Take the 2-minute tour ×
Stack Overflow is a question and answer site for professional and enthusiast programmers. It's 100% free, no registration required.

I wonder if anyone has some example code of a Neural network in python. If someone know of some sort of tutorial with a complete walkthrough that would be awesome, but just example source would be great as well!


share|improve this question

5 Answers 5

up vote 4 down vote accepted

Take a look at Learning from Clicks from the book Programming Collective Intelligence.

share|improve this answer

Here is a simple example by Armin Rigo: http://codespeak.net/pypy/dist/demo/bpnn.py. If you want to use more sophisticated stuff, there is also http://pybrain.org.

Edit: Link is broken. Anyway, the current way to go with neural nets in python is probably Theano.

share|improve this answer
link's broken... –  kamula Mar 12 '13 at 6:17
Thanks, I updated the answer. –  bayer Mar 12 '13 at 10:13

Found this interresting discusion on ubuntu forums http://ubuntuforums.org/showthread.php?t=320257

import time
import random

# Learning rate:
# Lower  = slower
# Higher = less precise

# Create random weights
inWeight=[random.uniform(0, 1), random.uniform(0, 1)]

# Start neuron with no stimuli
inNeuron=[0.0, 0.0]

# Learning table (or gate)
test =[[0.0, 0.0, 0.0]]
test+=[[0.0, 1.0, 1.0]]
test+=[[1.0, 0.0, 1.0]]
test+=[[1.0, 1.0, 1.0]]

# Calculate response from neural input
def outNeuron(midThresh):
    global inNeuron, inWeight
    s=inNeuron[0]*inWeight[0] + inNeuron[1]*inWeight[1]
    if s>midThresh:
        return 1.0
        return 0.0

# Display results of test
def display(out, real):
        if out == real:
            print str(out)+" should be "+str(real)+" ***"
            print str(out)+" should be "+str(real)

while 1:
    # Loop through each lesson in the learning table
    for i in range(len(test)):
        # Stimulate neurons with test input
        # Adjust weight of neuron #1
        # based on feedback, then display
        out = outNeuron(2)
        display(out, test[i][2])
        # Adjust weight of neuron #2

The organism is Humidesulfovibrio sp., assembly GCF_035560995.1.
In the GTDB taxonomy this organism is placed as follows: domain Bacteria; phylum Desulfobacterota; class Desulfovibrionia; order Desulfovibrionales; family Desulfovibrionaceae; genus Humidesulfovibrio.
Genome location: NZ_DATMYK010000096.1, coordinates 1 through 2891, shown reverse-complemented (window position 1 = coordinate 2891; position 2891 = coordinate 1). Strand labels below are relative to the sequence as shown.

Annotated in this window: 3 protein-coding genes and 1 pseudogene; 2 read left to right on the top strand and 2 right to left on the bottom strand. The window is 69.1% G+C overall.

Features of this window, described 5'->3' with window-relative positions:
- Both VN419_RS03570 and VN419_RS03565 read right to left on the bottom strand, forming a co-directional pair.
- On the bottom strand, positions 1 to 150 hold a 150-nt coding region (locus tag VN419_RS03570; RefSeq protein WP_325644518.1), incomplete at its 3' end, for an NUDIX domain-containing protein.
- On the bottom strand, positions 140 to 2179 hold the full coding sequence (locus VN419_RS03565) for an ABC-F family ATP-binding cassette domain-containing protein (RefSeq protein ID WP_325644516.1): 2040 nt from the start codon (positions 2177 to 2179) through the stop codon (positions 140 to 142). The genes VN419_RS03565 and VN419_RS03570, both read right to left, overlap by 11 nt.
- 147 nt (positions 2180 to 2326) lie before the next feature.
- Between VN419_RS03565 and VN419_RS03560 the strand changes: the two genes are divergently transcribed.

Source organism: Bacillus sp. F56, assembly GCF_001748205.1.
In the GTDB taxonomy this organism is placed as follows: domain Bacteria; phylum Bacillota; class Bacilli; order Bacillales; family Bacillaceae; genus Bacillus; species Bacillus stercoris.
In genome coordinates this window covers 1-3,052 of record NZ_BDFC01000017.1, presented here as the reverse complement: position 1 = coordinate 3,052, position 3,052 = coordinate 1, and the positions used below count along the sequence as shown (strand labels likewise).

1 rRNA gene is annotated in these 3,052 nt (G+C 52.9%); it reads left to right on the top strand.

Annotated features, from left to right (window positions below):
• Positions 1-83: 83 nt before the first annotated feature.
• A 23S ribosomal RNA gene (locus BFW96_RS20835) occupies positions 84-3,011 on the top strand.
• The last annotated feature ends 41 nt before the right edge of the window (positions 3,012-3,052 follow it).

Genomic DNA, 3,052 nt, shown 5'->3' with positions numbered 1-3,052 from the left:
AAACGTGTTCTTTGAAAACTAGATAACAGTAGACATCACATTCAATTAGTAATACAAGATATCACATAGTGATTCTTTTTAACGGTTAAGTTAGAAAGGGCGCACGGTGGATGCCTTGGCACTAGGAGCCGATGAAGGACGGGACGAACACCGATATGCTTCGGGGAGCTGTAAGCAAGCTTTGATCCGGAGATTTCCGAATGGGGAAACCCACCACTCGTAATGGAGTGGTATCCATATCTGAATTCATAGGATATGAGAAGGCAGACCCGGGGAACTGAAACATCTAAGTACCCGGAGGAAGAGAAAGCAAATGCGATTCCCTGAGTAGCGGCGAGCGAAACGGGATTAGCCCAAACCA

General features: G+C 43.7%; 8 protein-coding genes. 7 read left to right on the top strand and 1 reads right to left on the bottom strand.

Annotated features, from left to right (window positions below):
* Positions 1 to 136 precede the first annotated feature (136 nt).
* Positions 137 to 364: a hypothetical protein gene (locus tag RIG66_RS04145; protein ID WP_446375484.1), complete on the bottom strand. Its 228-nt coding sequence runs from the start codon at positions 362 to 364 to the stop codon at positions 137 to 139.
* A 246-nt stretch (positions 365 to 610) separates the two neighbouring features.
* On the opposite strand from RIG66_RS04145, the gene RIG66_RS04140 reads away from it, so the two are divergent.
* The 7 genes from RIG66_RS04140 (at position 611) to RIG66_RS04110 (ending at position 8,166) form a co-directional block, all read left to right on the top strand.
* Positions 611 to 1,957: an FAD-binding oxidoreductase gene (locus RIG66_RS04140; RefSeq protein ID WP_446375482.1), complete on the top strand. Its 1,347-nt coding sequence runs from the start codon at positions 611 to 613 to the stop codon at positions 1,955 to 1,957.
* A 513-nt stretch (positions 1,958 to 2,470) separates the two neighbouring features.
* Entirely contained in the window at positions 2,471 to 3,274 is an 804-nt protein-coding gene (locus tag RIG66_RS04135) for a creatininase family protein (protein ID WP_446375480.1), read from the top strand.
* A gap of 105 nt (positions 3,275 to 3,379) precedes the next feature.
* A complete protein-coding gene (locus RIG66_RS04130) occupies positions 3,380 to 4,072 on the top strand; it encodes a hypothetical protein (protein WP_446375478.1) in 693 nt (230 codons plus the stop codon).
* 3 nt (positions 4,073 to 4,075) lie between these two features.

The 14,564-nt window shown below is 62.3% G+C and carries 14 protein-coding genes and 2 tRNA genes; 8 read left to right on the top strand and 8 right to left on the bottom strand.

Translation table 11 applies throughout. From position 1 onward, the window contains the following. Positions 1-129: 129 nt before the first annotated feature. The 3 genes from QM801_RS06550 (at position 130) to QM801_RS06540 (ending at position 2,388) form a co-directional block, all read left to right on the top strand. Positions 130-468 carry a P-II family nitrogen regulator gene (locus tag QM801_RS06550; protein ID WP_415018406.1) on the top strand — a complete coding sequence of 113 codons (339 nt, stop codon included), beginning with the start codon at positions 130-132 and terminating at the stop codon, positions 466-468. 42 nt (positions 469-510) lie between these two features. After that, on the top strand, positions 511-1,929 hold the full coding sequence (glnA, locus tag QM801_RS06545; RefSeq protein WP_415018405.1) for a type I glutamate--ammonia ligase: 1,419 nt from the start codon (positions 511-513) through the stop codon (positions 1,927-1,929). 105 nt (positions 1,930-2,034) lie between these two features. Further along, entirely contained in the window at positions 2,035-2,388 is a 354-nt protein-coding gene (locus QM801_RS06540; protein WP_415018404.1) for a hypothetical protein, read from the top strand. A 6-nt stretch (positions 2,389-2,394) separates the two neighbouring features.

# based on feedback, then display
        out = outNeuron(2)
        display(out, test[i][2])
        # Delay
share|improve this answer

Here is a probabilistic neural network tutorial :http://www.youtube.com/watch?v=uAKu4g7lBxU

And my Python Implementation:

import math

data = {'o' : [(0.2, 0.5), (0.5, 0.7)],
        'x' : [(0.8, 0.8), (0.4, 0.5)],
        'i' : [(0.8, 0.5), (0.6, 0.3), (0.3, 0.2)]}

class Prob_Neural_Network(object):
    def __init__(self, data):
        self.data = data

    def predict(self, new_point, sigma):
        res_dict = {}
        np = new_point
        for k, v in self.data.iteritems():
            res_dict[k] = sum(self.gaussian_func(np[0], np[1], p[0], p[1], sigma) for p in v)
        return max(res_dict.iteritems(), key=lambda k : k[1])

    def gaussian_func(self, x, y, x_0, y_0, sigma):
        return  math.e ** (-1 *((x - x_0) ** 2 + (y - y_0) ** 2) / ((2 * (sigma ** 2))))

prob_nn = Prob_Neural_Network(data)
res = prob_nn.predict((0.2, 0.6), 0.1)


>>> res
('o', 0.6132686067117191)
share|improve this answer
Hi, I'm running this in Python 3 and I have the following error. AttributeError: 'dict' object has no attribute 'iteritems' –  Gabriela Plantie Apr 26 at 16:36
@GabrielaPlantie, change .iteritems() to .items(); it should fix it. –  Akavall Apr 26 at 20:55
This is great. thanks for sharing –  mwweb May 5 at 5:12

You might want to take a look at Monte:

Monte (python) is a Python framework for building gradient based learning machines, like neural networks, conditional random fields, logistic regression, etc. Monte contains modules (that hold parameters, a cost-function and a gradient-function) and trainers (that can adapt a module's parameters by minimizing its cost-function on training data).

Modules are usually composed of other modules, which can in turn contain other modules, etc. Gradients of decomposable systems like these can be computed with back-propagation.

share|improve this answer

Your Answer


By posting your answer, you agree to the privacy policy and terms of service.

Not the answer you're looking for? Browse other questions tagged or ask your own question.